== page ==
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/// Usenet Review: AsmOne v1.02
By Tomas Nilsson
(No Email address available)
AsmOne version 1.02
Name: Rune Gram-Madsen
Address: DMV - Verlag (the distributor)
A fast assembler/disassembler and debugger for 68000 code.
SPECIAL HARDWARE AND SOFTWARE REQUIREMENTS
A half meg of memory is enough to start with, but larger
programs require more memory.
It works fine with any Amiga CPU available today (60000
It runs under any Kickstart version (tested under 1.2 through
The freely distributable req.library makes your life easier
but is not required.
MACHINE USED FOR TESTING
All available Amiga models with various Kickstart versions. Memory
on these machines varied from a machine with 0.5 MB Chip RAM to a machine
with 2 MB Chip RAM and 6 MB Fast RAM.
AsmOne looks very similar to the old K-Seka, but don't be fooled.
Under the surface of the program there is a very powerful assembler with
lots of options.
To start with, it asks you to specify your "work memory." This is a
fixed value in kilobytes. Within this workspace, your source is placed
together with the assembled program. All external files such as include
files will not be placed here.
* Writing a source file
There is no need for some kind of external editor. It's built in
and it's _FAST_! It supports the basic cursor movements together with some
extra commands (such as jump 100 lines up/down). There is block
mark/copy/save to disk/lowercase/.../... options. Search/search+replace,
mark place/jump to marked place... etc.
* Assembling speed
Assembling is astonishing fast. (Speed results for a 500 KB
disassembled file originally written in C took 10.5 seconds to assemble. In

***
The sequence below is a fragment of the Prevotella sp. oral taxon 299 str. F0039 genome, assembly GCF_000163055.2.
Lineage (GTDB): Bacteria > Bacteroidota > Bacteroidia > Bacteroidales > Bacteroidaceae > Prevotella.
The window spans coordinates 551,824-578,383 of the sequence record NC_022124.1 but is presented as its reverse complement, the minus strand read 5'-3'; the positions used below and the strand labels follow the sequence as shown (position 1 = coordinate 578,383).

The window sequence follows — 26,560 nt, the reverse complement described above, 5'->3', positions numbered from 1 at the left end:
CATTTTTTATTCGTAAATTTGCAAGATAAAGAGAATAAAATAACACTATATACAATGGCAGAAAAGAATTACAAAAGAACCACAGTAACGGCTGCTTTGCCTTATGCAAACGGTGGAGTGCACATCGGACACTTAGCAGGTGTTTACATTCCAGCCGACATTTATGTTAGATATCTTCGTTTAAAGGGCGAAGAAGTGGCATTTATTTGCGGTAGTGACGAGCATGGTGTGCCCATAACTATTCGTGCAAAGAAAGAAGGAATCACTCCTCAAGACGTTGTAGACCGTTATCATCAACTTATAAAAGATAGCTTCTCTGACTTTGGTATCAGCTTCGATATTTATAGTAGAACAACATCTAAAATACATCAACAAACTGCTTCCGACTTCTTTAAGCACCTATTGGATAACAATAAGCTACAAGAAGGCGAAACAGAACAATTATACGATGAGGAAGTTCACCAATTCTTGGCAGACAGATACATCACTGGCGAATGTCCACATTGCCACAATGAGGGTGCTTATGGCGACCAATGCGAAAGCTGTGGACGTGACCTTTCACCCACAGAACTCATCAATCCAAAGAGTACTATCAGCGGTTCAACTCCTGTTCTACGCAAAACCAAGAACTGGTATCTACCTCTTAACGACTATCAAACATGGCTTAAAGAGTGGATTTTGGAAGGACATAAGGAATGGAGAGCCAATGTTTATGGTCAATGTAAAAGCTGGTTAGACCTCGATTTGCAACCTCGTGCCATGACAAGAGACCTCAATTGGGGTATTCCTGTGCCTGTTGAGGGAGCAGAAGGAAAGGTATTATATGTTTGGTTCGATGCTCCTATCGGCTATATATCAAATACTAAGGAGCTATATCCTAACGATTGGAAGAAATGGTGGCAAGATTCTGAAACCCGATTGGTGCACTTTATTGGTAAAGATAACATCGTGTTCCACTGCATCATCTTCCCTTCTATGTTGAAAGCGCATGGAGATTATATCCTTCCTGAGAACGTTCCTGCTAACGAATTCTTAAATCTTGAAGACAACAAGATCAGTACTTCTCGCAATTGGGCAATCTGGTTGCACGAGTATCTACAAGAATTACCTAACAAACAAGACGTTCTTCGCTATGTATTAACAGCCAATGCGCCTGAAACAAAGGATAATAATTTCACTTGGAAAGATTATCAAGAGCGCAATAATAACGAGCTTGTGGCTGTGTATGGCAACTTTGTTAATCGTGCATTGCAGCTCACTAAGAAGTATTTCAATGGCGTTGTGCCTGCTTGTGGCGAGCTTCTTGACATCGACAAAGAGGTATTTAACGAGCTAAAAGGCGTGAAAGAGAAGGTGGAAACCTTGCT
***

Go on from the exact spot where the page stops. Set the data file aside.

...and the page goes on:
comparison, Devpac takes 38.2 seconds.) If you are using include files,
that's no problem. AsmOne does not read the files again if you don't ask it
to. This speeds up assembling a lot on a floppy disk system. On a fast
hard disk, it doesn't matter that much; but anyway, it's almost twice the
speed if you assemble a file with lots of include files on a standard Amiga
* Bug killing
There are some different type of error tracing methods, but the one I
usually run is to stop assembling at an error. If an error occurs, the line
that it occurred on is displayed together with an appropriate message.
The assembled file can be written as an object file or be run in
memory. The link file is somewhat broken. If you choose to run the file
from memory (it's the normal way to do it), you can either just run it as if
it were run from disk, or run it in the debugger.
* The Debugger
Running your program from the debugger is the real strength of
AsmOne. In debug mode, you can see your source (as it was written in the
editor). At the rightmost part of the screen in debugging mode are the
normal registers (D0-D7/A0-A7/SSP/USP/SR/PL/PC). Now you can choose several
options. The most normal is to set some kind of breakpoint somewhere within
the code. This can be done by either setting a address or a label, or just
marking a position using the cursor. Now, run the program. It will stop at